Genotypic characterisation of binary-toxin-producing Clostridium difficile strains
Abstract number: P524
Marín M., Martín A., Alcalá L., Pélaez T., Domínguez E., Sánchez-Somolinos M., Insa R., Catalán P., Bouza E.
Background:Clostridium difficile (CD) is an important cause of communitary and nosocomial diarrhoea. In recent years, epidemic strains belonging to the 027 and 078 ribotypes have emerged. Both ribotypes are characterised by binary toxin production and deletions of tcdC gene (negative regulator of toxin production), the latter possibly related to increased toxin production.
Objective: To genotype the binary-toxin-positive CD strains (bin+) circulating in our hospital during the year 2007.
Methods: CD strains were cultured and identified by conventional microbiological methods. Toxins A and B were detected in isolates using an immunochromatographic method (ImmunoCard, Meridian Bioscience). DNA was obtained from pure cultures using Chelex resin (Instagene matrix, BioRad). The tcdA gene (toxin A), tcdB gene (toxin B), and binary-toxin genes cdtA and cdtB were detected by PCR following methods previously described (Kato, 1991; Wolfhagen, 1994; and Stubbs, 2000, respectively). Bin + isolates were characterised by PCR-ribotyping (Bidet et al. 2000). Phylogenetic analysis of ribotyping profiles was conducted using Bionumerics software 5.0. The tcdC gene was amplified by PCR using the method described by Spigaglia and Mastrantonio (2002), sequenced by the Big Dye Terminator method, and detected in an AbiPrism 3100 automatic DNA sequencer (Applied Biosystems Inc.). Sequences were aligned using BioEdit software (http://www.mbio.ncsu.edu/bioedit/bioedit.html).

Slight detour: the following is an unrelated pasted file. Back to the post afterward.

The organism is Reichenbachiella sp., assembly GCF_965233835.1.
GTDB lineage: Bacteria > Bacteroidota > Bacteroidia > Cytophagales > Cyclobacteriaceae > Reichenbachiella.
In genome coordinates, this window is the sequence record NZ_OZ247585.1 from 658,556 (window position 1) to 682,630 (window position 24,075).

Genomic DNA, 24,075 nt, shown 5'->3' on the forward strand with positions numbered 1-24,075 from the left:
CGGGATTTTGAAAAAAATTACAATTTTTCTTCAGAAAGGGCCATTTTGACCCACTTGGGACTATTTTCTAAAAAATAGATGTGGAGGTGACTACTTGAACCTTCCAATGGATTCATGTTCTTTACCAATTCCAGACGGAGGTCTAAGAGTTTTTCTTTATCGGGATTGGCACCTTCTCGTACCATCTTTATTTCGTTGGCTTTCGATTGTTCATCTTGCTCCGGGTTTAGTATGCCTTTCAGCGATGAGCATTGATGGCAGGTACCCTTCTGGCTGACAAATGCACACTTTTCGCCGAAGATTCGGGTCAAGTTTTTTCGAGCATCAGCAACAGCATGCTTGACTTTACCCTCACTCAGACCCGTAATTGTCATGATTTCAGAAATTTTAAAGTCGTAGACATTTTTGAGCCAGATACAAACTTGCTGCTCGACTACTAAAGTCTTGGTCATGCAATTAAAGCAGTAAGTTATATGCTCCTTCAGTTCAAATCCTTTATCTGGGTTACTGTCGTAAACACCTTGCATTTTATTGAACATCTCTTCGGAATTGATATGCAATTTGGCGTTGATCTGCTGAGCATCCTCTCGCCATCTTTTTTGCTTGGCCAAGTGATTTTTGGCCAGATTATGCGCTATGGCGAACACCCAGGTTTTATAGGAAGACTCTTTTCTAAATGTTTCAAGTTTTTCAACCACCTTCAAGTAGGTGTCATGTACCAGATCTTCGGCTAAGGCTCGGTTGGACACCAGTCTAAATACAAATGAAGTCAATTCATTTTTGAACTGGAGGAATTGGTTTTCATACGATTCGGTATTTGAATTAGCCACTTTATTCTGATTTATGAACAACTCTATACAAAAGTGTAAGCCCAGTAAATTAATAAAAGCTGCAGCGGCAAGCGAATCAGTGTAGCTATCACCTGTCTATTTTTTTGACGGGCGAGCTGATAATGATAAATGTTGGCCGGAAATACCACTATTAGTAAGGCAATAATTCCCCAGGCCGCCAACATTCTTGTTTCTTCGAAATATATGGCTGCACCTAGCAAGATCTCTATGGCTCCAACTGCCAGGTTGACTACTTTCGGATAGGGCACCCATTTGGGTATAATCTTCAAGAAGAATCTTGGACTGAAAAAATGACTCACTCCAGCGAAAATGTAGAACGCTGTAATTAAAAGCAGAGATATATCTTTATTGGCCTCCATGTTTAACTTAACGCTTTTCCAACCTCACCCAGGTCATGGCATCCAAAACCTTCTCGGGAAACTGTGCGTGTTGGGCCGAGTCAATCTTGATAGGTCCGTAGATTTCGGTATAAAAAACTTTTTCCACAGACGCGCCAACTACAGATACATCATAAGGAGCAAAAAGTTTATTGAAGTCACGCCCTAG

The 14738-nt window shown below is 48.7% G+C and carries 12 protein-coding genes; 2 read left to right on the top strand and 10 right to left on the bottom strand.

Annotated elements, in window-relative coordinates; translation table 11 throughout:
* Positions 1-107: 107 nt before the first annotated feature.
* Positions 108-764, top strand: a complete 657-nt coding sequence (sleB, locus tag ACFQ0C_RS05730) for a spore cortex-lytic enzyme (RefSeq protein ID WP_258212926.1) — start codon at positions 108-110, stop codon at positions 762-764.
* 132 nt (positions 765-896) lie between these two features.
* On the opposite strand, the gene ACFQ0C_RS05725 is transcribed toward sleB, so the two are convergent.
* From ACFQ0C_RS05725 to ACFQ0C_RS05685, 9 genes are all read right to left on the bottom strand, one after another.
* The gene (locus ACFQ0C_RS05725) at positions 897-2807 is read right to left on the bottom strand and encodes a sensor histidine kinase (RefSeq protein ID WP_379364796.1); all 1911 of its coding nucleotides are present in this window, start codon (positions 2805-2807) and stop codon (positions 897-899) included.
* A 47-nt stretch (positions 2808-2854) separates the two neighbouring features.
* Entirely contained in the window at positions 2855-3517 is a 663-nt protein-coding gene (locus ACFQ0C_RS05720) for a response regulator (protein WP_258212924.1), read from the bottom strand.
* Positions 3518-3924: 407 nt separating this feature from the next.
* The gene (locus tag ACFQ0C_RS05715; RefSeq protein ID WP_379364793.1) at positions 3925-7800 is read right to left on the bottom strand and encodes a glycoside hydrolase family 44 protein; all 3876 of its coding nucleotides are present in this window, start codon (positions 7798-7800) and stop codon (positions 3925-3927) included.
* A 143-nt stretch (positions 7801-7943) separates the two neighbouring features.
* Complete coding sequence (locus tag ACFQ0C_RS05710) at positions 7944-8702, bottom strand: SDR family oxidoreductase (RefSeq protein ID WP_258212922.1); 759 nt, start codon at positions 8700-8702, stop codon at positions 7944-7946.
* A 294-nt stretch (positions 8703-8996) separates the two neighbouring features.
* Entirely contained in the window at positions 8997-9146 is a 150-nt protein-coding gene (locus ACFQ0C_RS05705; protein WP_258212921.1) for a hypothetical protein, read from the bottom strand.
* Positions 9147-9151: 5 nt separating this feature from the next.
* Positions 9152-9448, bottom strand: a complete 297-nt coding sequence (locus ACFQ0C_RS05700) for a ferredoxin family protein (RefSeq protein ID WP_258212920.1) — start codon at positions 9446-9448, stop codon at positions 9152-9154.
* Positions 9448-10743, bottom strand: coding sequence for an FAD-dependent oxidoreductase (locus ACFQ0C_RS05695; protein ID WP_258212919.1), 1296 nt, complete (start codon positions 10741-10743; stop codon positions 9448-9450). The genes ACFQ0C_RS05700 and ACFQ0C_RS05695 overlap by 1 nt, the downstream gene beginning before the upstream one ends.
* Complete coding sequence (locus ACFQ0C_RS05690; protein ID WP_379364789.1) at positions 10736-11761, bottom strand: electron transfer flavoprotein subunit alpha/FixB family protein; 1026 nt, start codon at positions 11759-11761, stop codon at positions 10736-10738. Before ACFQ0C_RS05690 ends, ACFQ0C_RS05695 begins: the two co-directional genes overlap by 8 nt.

Results: Seven hundred and forty three CD toxigenic strains were isolated from patients with CD associated diarrhoea during 2007. Eighty-eight isolates were bin + (62 patients) and all were also tox A+B+. The isolates were from 8 different ribotypes. Most CD isolates belonged to ribotype 078 (63 isolates from 45 patients). Only 6 isolates (2 patients) belonged to ribotype 027. The analysis of the tcdC gene revealed deletions of 18 bp in 10 isolates (2 different ribotypes), 36 bp in 5 isolates (2 different ribotypes), 39 bp in 69 isolates (2 different ribotypes), and 54 bp in 6 isolates (only 1 ribotype).
Conclusions: Twelve percent of our CD toxigenic isolates had binary-toxin genes. Ribotype 078 is a frequent cause of diarrhoea in our patients, representing 8% of toxigenic CD isolated at our institution during 2007. In our study, epidemic strains of ribotype 027 were detected in only 2 patients. All the bin + CD detected had deletions in the tcdC gene.
|Session name:||19th European Congress of Clinical Microbiology and Infectious Diseases|
|Location:||Helsinki, Finland, 16 - 19 May 2009|
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